Do you follow your instinct when choosing a verb in your function?
Do you use a number of synonyms for the same purpose inconsistently?
If the answer is yes, you are not the only one.
In order to write a clean code, or at least to attempt it, we need to know what words are commonly used so that we can use them, and people can understand easier what we are trying to do.
At the same time, we need to stick with one word for one concept rather than using synonyms inconsistently.
In this post, I'll summarise commonly used verbs found in programming books and Github regardless of the type of programming language, so we can find the best-suited verbs for our own needs.
On the tables below, we'll see 5 rows:
- The verb
- The number of times the verb is written on Github to give us some ideas on how commonly it's used
- Its general definition
- Synonyms to avoid using to express the same concept
Just bear with me, this is not a complete list of common words, so please do let me know in the comment if you find some of the definition is too biased on certain programming languages. I'll also be grateful if you could teach me any other verbs that you think it's common!
I hope this post helps us, newbies choose a suitable verb and stick to it.
|set||2B||Often used to put data in an existing resource such as an attribute of an object.||set_name(), set_store_id()|
|change||668M||Often used when a whole thing, such as image, is replaced by something else||change_image(), change_colour()||edit|
|edit||325M||Often used same as change. It could be used especially when action is responsible for rendering the view.||edit_title(), edit_record()||change|
|update||739M||Often used when one or more of the components is updated as a result, and something new could also be added.||update_file()|
|add||1B||Often used to add something into a group of the things.||add_item(), add_member()||append|
|append||287M||Often used same as add. It could be used when it does not modify the original group of things but produce the new group.||append_item(), append_element()||add|
|remove||824M||Often used when a given thing is removed from a group of the things.||remove_record(), remove_item()||delete|
|delete||455M||Often used same as remove, but it could also render nonrecoverable.||delete_record(), delete_item()||remove|
|save||478M||Often used when preserving data to avoid loss.||save_json(), save_order()||store|
|store||396M||Often used the same way as save.||store_json(), store_order()||save|
|disable||586M||Often used to configure a resource an unavailable or inactive state.||disable_user()||hide|
|hide||237M||Often has the same intention as disable, by hiding it.||hide_field()||disable|
|split||276M||Used when separating parts of a resource.||split_table(), split_group()||separate|
|separate||151M||Often used the same way as the verb split.||separate_table(), separate_group()||split|
|merge||312M||Often used when creating a single resource from multiple resource.||merge_records(), merge_tables()||join|
|join||220M||It can be used in a same way as merge.||join_records(), join_tables()||merge|
|create||1B||Used when creating a resource.||create_package(), create_directory()||make, generate|
|make||797M||Often used in a same way as create.||make_package(), make_statement()||create, generate|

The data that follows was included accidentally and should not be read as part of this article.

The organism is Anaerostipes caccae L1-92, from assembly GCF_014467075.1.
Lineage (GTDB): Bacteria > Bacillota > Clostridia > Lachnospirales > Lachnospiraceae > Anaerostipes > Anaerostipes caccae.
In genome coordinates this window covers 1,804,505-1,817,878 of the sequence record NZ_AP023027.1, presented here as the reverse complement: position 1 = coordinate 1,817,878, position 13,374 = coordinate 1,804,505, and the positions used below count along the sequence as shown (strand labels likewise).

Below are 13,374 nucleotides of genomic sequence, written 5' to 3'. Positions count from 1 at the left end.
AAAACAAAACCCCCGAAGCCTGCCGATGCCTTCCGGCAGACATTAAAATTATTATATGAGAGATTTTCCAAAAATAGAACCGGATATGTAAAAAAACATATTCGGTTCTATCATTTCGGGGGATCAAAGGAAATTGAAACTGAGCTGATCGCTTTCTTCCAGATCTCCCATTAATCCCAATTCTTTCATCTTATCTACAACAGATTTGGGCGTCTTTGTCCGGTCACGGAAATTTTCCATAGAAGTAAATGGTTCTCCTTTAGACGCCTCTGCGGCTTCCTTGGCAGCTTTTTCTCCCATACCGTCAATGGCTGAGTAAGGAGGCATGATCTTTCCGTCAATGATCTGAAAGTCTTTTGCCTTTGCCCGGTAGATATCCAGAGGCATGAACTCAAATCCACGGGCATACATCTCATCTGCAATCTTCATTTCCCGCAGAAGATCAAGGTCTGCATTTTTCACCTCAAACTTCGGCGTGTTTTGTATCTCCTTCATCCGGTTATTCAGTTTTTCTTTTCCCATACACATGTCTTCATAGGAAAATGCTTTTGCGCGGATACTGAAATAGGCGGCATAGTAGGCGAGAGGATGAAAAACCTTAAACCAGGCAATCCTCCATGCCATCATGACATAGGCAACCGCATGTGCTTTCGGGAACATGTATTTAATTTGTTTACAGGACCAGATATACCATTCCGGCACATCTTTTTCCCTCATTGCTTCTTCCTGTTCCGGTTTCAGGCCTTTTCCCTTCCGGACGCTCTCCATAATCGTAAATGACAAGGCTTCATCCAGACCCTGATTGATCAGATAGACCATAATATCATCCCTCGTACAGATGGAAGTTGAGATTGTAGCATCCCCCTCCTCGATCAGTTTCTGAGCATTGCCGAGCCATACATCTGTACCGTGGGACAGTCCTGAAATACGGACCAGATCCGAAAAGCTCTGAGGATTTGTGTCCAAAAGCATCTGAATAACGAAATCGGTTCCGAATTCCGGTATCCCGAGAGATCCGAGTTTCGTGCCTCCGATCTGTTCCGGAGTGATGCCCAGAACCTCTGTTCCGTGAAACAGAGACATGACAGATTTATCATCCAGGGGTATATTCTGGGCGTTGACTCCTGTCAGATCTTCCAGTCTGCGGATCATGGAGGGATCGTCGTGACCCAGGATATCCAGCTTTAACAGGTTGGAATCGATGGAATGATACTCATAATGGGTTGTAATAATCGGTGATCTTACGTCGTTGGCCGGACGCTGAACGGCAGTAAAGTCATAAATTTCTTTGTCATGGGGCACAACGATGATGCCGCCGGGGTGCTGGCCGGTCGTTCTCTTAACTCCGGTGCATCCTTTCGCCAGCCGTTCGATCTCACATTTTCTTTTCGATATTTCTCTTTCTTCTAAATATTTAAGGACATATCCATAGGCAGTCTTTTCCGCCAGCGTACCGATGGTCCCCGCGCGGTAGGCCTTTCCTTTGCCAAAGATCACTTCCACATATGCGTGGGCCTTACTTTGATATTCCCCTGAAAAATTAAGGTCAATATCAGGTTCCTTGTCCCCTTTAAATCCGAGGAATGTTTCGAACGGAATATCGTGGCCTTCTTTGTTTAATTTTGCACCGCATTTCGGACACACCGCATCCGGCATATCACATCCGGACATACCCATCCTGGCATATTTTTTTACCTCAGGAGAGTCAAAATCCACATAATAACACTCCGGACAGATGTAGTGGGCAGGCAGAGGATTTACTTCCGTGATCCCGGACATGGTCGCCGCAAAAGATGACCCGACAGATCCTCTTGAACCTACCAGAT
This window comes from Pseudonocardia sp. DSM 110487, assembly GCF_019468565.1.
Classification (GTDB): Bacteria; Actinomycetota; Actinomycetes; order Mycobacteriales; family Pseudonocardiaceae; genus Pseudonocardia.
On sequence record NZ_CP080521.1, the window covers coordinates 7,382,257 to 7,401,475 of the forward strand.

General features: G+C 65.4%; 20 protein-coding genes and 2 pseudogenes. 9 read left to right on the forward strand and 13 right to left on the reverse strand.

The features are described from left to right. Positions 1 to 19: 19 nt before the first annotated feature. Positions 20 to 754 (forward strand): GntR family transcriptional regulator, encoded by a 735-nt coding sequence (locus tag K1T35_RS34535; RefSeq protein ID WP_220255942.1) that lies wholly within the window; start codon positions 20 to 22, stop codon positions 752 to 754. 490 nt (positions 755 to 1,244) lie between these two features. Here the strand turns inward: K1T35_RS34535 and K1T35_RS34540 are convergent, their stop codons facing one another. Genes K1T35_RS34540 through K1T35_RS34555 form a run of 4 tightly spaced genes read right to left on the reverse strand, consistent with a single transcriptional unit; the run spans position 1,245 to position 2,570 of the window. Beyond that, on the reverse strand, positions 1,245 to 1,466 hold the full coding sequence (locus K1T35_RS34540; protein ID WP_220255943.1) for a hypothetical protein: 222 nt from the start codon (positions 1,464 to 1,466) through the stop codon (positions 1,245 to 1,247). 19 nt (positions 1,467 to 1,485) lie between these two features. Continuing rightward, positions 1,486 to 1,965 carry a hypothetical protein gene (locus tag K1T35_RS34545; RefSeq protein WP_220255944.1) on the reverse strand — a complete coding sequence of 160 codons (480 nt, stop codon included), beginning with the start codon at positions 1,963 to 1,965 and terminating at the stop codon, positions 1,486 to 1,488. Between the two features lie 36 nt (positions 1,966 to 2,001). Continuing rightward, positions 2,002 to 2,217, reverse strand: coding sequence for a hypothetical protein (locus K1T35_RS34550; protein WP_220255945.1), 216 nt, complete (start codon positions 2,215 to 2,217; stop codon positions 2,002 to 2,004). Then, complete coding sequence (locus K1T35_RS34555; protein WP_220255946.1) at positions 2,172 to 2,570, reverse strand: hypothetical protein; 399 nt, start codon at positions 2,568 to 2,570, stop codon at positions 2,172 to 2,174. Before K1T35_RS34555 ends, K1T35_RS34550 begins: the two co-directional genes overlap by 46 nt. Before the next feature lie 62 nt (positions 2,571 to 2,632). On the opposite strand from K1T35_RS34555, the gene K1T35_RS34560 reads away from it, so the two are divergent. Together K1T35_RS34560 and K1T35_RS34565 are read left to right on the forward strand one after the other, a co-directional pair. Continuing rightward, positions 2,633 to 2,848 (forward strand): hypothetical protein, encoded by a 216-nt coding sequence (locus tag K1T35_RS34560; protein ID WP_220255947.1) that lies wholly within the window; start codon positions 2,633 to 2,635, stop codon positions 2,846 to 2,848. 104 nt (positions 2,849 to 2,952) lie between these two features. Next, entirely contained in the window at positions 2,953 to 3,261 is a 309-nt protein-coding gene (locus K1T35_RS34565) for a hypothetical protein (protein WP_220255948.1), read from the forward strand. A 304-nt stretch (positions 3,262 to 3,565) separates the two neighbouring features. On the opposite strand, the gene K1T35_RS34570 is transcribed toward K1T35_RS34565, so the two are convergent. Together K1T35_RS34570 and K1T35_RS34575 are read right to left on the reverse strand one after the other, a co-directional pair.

|generate||286M||Often used in a same way as create.||generate_directory(), generate_statement()||create, make|
|copy||1B||Used when creating a resource with the same structure and data as the original one.||copy_file(), copy_graph()||clone|
|clone||147M||Could be used in a same way as copy.||clone_file(), clone_graph()||copy|
|start||1B||Generally used when initiating an operation.||start_listening()||begin|
|begin||342M||Often used in a same way as start.||begin_listening()||start|
|open||854M||Used when changing state of a resource to make it accessible or usable.||open_file()|
|get||2B||Generally used to obtain a resource.||get_data(), get_store_id()||fetch, retrieve|
|fetch||146M||Can be used in a same way as get.||fetch_data(), fetch_store_id()||get, retrieve|
|retrieve||116M||Can be used in a same way as get or fetch||retrieve_data(), retrieve_store_id()||get, fetch|
|read||1B||Used when acquiring data from a source.||read_file()|
|find||672M||Used when looking for an unknown data in a container.||find_element(), find_keyword()||search|
|search||438M||Generally used in a same way as find. It may refer to look for an unknown data from multiple containers.||search_element(), search_keyword()||find|
|close||492M||Used when changing state of a resource to make it inaccessible or unusable.||close_file()|
|is||3B||Used when defining state of a resource.||Method: is_available(), is_correct()
Variables: name_is_available, date_is_correct
|has||1B||Used to define whether a resource contains a certain data.||Method: has_name(), has_date()
Variables: person_has_name, course_has_date
|can||2B||Used to define a certain ability of a resource.||can_load(), can_create()|
|should||1B||Used to define a certain obligation of a resource.||should_render(), should_print_message()|
Writing clean code is not a skill that we can obtain overnight. But at the same time, I believe that we can improve the quality of code significantly and constantly by learning the wisdom of other people's clean code. To write this bost, I gained so many ideas from the book Clean Code written by Robert C. Martin and many codes on Github. I especially recommend the book for anyone who is just started coding. Many of the contents might seem going too far for newbies, but I am certain that this book will be my forever reference for my career as a developer.
Thanks to these people who share their own hard work!